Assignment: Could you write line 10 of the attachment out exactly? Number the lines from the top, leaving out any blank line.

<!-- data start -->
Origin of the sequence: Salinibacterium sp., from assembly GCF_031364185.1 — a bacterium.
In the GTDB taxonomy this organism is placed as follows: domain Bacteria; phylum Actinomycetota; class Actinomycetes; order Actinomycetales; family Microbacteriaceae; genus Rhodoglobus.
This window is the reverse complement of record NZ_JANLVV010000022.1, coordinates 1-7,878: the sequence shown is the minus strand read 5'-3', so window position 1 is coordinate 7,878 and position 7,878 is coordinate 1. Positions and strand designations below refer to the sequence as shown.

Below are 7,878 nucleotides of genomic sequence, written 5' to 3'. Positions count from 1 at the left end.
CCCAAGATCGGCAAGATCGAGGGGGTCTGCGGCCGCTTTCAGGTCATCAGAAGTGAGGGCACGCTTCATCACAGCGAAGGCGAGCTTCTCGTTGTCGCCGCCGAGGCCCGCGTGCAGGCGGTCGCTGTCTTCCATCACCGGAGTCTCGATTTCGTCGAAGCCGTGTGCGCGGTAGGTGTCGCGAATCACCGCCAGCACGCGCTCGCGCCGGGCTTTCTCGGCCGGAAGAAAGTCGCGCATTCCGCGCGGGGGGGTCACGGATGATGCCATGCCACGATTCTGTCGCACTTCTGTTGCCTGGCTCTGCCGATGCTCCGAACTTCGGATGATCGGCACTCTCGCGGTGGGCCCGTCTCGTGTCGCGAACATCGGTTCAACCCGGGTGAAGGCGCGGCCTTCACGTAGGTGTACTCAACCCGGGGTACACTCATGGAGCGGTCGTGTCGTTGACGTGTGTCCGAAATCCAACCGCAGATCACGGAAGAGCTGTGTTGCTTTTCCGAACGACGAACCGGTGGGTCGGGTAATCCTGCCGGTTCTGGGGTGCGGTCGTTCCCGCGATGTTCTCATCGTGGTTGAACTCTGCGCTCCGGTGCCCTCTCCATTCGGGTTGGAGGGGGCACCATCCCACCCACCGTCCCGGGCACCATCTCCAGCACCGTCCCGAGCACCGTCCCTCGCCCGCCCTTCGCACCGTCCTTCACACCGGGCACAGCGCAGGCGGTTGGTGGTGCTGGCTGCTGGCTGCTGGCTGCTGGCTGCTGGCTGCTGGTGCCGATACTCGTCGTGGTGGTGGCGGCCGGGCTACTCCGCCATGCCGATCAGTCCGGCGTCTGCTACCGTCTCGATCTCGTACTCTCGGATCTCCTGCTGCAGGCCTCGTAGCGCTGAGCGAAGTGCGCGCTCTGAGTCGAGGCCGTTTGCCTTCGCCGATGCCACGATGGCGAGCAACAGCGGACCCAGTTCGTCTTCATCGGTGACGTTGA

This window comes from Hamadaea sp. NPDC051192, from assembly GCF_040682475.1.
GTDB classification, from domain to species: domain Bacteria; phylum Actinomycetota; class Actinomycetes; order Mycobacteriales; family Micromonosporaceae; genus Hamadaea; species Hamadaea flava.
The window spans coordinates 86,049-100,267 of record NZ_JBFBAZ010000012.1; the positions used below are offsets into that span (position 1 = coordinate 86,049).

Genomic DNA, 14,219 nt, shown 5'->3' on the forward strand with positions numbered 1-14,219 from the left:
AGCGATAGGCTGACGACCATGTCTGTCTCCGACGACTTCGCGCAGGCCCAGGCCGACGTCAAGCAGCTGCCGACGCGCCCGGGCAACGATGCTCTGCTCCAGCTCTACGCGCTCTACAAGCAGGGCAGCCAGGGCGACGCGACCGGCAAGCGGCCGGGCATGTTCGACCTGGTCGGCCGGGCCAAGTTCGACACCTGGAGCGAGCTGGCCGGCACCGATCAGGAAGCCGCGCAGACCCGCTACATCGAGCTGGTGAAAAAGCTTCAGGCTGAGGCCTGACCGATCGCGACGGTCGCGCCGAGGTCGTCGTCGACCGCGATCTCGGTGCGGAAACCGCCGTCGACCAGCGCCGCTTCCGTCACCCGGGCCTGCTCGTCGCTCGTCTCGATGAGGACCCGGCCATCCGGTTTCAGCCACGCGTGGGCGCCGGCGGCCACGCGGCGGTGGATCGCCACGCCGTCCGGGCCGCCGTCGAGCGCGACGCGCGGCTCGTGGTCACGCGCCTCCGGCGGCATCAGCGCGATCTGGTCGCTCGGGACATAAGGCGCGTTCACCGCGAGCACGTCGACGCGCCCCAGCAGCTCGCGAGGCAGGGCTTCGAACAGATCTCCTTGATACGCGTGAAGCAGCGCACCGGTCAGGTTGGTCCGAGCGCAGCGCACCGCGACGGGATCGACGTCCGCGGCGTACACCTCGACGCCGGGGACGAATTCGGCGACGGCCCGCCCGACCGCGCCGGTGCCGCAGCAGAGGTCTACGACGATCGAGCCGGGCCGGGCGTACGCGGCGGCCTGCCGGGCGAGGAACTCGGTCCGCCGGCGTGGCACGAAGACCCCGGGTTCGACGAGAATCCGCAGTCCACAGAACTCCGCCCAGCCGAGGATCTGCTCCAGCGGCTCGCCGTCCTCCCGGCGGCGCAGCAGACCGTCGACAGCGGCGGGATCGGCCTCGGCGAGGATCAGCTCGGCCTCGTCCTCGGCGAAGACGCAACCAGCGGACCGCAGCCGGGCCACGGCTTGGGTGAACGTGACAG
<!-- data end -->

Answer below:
AGCGATAGGCTGACGACCATGTCTGTCTCCGACGACTTCGCGCAGGCCCAGGCCGACGTCAAGCAGCTGCCGACGCGCCCGGGCAACGATGCTCTGCTCCAGCTCTACGCGCTCTACAAGCAGGGCAGCCAGGGCGACGCGACCGGCAAGCGGCCGGGCATGTTCGACCTGGTCGGCCGGGCCAAGTTCGACACCTGGAGCGAGCTGGCCGGCACCGATCAGGAAGCCGCGCAGACCCGCTACATCGAGCTGGTGAAAAAGCTTCAGGCTGAGGCCTGACCGATCGCGACGGTCGCGCCGAGGTCGTCGTCGACCGCGATCTCGGTGCGGAAACCGCCGTCGACCAGCGCCGCTTCCGTCACCCGGGCCTGCTCGTCGCTCGTCTCGATGAGGACCCGGCCATCCGGTTTCAGCCACGCGTGGGCGCCGGCGGCCACGCGGCGGTGGATCGCCACGCCGTCCGGGCCGCCGTCGAGCGCGACGCGCGGCTCGTGGTCACGCGCCTCCGGCGGCATCAGCGCGATCTGGTCGCTCGGGACATAAGGCGCGTTCACCGCGAGCACGTCGACGCGCCCCAGCAGCTCGCGAGGCAGGGCTTCGAACAGATCTCCTTGATACGCGTGAAGCAGCGCACCGGTCAGGTTGGTCCGAGCGCAGCGCACCGCGACGGGATCGACGTCCGCGGCGTACACCTCGACGCCGGGGACGAATTCGGCGACGGCCCGCCCGACCGCGCCGGTGCCGCAGCAGAGGTCTACGACGATCGAGCCGGGCCGGGCGTACGCGGCGGCCTGCCGGGCGAGGAACTCGGTCCGCCGGCGTGGCACGAAGACCCCGGGTTCGACGAGAATCCGCAGTCCACAGAACTCCGCCCAGCCGAGGATCTGCTCCAGCGGCTCGCCGTCCTCCCGGCGGCGCAGCAGACCGTCGACAGCGGCGGGATCGGCCTCGGCGAGGATCAGCTCGGCCTCGTCCTCGGCGAAGACGCAACCAGCGGACCGCAGCCGGGCCACGGCTTGGGTGAACGTGACAG